AUSTIN (KXAN) — Kroll Associates, the third-party group auditing the Austin Police Department’s practices and policies, submitted its final report to city council members this week.
Representatives with Kroll told members of Austin’s Public Safety Committee they observed “reluctance” on the part of some cadets and staff members to buy into the new, “reimagined” curriculum. Council put a halt on cadet classes in 2020 until the department could revamp its training curriculum to prioritize de-escalation and community relations. Kroll observers said it was a small portion of the officers and cadets.
Council Member Natasha Harper-Madison, who is the chair of the Public Safety Committee, said in Monday’s meeting she wants to see this addressed, especially with Kroll Associates no longer monitoring cadet classes.
“What’s most important at this stage is understanding that engrained biases is not always easy or comfortable to get past and we all have to do that difficult work,” Harper-Madison told us in an interview following the meeting.
City staff say the main takeaway is that “overall training was excellent but more improvement is needed.”
Harper-Madison echoed that in our interview, saying of the report, “one of the things I like to say is ‘it ain’t all good and it ain’t all bad.’ I think we’re well on our way.”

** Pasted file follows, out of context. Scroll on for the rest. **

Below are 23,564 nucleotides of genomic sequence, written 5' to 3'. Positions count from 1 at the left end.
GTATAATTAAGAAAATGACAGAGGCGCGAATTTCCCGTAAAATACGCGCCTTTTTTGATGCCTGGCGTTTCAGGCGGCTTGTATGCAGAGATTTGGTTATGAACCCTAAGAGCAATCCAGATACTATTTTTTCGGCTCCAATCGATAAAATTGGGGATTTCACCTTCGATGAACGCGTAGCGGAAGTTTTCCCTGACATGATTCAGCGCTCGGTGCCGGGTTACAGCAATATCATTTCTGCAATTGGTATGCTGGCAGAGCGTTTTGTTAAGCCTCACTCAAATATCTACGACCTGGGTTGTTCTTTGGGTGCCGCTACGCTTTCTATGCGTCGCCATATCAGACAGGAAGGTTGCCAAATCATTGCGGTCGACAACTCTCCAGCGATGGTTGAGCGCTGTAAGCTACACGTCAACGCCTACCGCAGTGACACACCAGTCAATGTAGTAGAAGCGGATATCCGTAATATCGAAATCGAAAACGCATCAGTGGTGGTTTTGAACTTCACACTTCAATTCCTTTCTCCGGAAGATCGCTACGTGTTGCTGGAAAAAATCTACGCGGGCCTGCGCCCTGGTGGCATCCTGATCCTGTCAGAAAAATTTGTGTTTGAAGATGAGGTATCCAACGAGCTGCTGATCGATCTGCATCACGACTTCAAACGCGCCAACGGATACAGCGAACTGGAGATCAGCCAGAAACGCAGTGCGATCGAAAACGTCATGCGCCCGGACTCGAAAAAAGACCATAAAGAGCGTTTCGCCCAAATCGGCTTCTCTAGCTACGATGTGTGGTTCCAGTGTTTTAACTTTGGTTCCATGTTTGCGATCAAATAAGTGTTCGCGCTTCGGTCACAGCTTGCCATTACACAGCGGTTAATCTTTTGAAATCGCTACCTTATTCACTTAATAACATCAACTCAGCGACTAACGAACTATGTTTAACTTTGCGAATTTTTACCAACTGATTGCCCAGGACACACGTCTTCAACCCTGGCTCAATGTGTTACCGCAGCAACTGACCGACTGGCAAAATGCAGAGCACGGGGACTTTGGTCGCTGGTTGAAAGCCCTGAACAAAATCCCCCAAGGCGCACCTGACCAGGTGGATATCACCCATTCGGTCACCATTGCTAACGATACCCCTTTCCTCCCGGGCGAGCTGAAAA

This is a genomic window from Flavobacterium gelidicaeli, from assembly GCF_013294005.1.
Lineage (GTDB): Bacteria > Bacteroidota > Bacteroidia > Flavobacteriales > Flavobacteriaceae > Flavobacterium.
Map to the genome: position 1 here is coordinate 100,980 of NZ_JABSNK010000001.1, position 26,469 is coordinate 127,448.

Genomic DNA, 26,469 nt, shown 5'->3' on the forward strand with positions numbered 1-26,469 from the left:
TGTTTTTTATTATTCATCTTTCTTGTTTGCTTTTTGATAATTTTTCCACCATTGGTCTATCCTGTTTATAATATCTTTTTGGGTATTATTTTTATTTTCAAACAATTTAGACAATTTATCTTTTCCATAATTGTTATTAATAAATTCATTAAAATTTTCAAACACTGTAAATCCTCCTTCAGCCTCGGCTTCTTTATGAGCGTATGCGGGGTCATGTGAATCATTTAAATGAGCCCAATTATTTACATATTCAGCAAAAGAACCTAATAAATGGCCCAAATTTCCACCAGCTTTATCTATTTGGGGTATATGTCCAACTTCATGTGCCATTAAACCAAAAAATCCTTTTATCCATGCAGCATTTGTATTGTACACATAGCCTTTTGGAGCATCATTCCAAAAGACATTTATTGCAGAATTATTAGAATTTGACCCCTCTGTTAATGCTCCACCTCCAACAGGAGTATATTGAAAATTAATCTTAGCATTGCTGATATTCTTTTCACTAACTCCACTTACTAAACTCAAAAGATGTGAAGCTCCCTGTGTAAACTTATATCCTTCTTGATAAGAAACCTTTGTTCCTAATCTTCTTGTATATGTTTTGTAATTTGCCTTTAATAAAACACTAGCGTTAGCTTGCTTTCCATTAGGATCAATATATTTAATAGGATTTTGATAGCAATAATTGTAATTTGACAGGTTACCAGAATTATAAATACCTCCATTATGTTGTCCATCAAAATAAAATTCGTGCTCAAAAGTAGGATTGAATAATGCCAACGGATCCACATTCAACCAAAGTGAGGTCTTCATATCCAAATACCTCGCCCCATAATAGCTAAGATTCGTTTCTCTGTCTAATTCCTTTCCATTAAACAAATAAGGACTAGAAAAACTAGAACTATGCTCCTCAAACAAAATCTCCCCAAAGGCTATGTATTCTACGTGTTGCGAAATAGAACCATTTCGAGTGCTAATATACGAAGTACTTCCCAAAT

Austin Police Association (APA) President Ken Casaday says he doesn’t believe any of the staff’s frustrations have to do with an unwillingness to learn the material, but rather concerns about the level of focus on other topics.
“One of the complaints I hear on a daily basis from people who have graduated from the last academy is that we have all this training and multicultural issues but they feel like they’ve been failed on the basics of law enforcement and doing their job,” he said.
Kroll representatives are not monitoring the current cadet class and emphasized the need to “have a procedure in place to ensure [APD] is complying and continuing to implement effectively these recommendations,” a member said during the Public Safety Committee meeting.
The Academy is in the process of creating an “internal audit protocol” to do so, according to City staff. The academy commander or another designee will be in charge of the process and address progress and execution of the Kroll-oriented goals.
A city spokesperson also issued the following statement:
“The City is committed to the continued implementation of the City Manager’s blueprint for a Reimagined Police Cadet Academy. This includes needed reforms to APD’s curriculum, teaching methodologies, and the infusion of diversity, equity, and inclusion practices and principles throughout the training academy to ensure the highest degree of cultural competency, public interactions, and ethics for our police officers. We will continue to monitor progress towards these goals and share that progress with the community.”